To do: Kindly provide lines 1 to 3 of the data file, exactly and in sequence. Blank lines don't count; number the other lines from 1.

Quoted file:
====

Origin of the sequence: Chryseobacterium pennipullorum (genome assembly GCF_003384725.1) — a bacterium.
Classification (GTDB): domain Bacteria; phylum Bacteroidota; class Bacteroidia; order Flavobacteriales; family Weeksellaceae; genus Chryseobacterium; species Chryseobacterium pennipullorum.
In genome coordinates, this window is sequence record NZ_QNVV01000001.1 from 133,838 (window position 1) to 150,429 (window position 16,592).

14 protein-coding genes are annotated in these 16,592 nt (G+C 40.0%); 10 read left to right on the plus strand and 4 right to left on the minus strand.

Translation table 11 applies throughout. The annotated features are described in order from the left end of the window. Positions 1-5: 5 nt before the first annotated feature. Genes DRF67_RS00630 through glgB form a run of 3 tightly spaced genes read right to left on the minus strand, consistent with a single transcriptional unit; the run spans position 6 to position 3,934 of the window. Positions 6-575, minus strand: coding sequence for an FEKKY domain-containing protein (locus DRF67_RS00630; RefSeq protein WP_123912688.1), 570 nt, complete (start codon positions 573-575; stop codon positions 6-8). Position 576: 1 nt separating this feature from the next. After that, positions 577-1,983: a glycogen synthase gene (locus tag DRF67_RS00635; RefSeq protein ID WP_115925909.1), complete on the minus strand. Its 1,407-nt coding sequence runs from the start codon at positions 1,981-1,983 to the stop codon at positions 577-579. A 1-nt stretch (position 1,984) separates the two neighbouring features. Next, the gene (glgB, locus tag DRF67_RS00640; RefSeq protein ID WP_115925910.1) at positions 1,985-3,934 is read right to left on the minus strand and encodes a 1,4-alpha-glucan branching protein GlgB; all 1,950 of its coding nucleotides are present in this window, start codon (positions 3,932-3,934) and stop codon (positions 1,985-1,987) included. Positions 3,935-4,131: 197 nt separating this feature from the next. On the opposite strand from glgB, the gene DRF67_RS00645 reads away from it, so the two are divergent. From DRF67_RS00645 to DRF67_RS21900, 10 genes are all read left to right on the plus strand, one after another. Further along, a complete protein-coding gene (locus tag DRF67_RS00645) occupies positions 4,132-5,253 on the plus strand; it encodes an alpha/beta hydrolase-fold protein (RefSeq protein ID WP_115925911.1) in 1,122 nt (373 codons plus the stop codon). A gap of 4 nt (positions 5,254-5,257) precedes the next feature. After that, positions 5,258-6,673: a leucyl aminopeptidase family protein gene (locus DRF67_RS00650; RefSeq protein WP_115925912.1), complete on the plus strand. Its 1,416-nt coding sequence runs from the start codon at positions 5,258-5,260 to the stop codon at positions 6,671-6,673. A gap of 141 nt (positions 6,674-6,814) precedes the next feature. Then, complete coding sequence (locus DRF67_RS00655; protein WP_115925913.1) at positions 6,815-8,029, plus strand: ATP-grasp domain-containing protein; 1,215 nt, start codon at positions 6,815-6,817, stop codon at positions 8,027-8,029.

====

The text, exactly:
Origin of the sequence: Chryseobacterium pennipullorum (genome assembly GCF_003384725.1) — a bacterium.
Classification (GTDB): domain Bacteria; phylum Bacteroidota; class Bacteroidia; order Flavobacteriales; family Weeksellaceae; genus Chryseobacterium; species Chryseobacterium pennipullorum.
In genome coordinates, this window is sequence record NZ_QNVV01000001.1 from 133,838 (window position 1) to 150,429 (window position 16,592).